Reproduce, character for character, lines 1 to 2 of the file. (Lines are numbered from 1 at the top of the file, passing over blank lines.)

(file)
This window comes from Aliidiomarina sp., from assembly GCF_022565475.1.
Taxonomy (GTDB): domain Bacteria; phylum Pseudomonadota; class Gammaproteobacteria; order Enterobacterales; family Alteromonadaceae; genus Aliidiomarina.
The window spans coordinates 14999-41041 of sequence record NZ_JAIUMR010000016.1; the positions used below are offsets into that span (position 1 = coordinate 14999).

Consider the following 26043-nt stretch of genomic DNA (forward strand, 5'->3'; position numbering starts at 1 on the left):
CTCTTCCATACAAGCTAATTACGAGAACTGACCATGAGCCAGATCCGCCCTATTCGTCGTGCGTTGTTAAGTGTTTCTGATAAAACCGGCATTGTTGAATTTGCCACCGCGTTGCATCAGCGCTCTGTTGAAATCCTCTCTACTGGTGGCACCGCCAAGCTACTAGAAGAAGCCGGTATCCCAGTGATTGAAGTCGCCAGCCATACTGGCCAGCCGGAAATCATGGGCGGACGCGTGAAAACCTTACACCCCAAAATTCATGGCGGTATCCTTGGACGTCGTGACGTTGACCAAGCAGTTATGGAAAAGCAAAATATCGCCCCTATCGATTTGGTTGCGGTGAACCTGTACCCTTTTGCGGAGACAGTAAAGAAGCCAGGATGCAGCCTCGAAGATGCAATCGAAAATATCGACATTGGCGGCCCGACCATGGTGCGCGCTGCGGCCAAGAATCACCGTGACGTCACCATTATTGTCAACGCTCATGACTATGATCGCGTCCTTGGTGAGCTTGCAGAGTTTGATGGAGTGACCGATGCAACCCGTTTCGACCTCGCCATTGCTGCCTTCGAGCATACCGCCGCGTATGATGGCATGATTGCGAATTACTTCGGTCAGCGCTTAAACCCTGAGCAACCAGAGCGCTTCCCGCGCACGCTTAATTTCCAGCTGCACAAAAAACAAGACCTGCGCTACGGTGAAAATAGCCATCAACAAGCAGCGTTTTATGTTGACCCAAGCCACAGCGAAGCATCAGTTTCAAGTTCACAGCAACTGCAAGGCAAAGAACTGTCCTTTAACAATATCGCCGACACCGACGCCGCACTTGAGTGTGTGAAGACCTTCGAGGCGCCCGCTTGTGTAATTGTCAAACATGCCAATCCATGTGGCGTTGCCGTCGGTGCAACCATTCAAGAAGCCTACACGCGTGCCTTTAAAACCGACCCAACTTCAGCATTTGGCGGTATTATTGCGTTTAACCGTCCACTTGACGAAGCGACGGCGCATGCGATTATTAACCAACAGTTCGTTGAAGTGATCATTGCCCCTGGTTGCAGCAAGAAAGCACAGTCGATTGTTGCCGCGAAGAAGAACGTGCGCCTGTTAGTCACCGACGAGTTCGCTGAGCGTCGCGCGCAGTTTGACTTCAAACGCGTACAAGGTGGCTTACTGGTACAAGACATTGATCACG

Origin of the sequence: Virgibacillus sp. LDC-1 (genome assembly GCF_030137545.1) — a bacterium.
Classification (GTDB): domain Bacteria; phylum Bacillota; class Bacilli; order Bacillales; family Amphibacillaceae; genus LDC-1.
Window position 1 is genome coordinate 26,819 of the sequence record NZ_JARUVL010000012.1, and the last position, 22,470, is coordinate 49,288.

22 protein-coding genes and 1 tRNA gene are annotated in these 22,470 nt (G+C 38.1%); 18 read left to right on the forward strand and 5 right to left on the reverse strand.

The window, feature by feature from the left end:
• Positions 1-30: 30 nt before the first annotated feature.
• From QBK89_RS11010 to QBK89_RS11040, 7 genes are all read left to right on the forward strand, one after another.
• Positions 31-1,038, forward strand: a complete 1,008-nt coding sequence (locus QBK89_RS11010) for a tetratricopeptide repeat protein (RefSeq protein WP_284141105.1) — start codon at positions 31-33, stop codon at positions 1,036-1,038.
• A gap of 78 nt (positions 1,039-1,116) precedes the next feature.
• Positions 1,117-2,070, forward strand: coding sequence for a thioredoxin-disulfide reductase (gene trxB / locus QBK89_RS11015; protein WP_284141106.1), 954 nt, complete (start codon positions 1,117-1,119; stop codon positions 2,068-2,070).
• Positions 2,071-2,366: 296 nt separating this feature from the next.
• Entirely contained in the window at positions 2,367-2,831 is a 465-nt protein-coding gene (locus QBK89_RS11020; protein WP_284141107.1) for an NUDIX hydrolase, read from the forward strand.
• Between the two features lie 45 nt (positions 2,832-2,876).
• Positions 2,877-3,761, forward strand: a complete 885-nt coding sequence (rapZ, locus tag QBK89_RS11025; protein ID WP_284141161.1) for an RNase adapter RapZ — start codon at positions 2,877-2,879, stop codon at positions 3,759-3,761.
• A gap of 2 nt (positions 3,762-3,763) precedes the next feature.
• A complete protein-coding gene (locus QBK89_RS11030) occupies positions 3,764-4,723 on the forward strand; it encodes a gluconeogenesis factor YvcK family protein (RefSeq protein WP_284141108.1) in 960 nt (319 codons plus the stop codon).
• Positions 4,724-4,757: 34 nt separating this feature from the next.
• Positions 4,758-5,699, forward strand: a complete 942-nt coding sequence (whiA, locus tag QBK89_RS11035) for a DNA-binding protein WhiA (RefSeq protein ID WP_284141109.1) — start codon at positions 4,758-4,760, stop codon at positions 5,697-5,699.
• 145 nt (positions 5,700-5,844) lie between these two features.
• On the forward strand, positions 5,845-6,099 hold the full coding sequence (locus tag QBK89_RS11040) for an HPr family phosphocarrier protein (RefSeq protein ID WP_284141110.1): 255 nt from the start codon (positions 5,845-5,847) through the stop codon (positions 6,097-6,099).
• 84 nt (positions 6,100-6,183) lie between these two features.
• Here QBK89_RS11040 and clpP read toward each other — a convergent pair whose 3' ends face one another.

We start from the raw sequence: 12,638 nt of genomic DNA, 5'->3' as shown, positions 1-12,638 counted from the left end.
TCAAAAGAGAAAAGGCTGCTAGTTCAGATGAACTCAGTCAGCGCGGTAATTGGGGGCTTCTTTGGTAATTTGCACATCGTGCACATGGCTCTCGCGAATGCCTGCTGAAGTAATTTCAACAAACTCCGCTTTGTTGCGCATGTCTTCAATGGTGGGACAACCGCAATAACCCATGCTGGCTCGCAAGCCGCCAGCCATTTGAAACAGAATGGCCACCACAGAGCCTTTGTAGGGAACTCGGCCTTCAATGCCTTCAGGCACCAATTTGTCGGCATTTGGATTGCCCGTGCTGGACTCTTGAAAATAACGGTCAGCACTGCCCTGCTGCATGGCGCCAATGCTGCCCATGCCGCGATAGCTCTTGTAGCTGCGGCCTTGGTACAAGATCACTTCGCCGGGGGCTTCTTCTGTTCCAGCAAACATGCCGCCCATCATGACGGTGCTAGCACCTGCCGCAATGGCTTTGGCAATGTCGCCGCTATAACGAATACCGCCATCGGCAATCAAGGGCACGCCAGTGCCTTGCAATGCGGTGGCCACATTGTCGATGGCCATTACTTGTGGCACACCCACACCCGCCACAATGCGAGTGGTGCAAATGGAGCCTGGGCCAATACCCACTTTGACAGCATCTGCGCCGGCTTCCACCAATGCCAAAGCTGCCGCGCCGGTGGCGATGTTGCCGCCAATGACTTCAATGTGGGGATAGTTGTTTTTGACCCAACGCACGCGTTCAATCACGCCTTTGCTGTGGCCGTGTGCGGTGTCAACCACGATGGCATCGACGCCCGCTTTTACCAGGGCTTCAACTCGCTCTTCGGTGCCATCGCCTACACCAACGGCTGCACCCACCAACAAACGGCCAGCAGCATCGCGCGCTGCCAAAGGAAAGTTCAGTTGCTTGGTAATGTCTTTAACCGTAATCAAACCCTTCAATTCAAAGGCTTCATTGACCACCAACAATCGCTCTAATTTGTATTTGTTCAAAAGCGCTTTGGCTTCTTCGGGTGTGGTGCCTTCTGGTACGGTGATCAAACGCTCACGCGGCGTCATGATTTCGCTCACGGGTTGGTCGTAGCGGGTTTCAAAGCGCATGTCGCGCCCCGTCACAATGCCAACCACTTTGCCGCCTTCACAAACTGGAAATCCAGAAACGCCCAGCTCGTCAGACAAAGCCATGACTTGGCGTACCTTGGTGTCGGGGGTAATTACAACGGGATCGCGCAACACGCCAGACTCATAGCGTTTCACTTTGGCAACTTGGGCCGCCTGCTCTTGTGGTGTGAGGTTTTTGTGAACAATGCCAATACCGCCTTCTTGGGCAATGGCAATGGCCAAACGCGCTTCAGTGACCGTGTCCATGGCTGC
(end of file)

This window comes from Aliidiomarina sp., from assembly GCF_022565475.1.
Taxonomy (GTDB): domain Bacteria; phylum Pseudomonadota; class Gammaproteobacteria; order Enterobacterales; family Alteromonadaceae; genus Aliidiomarina.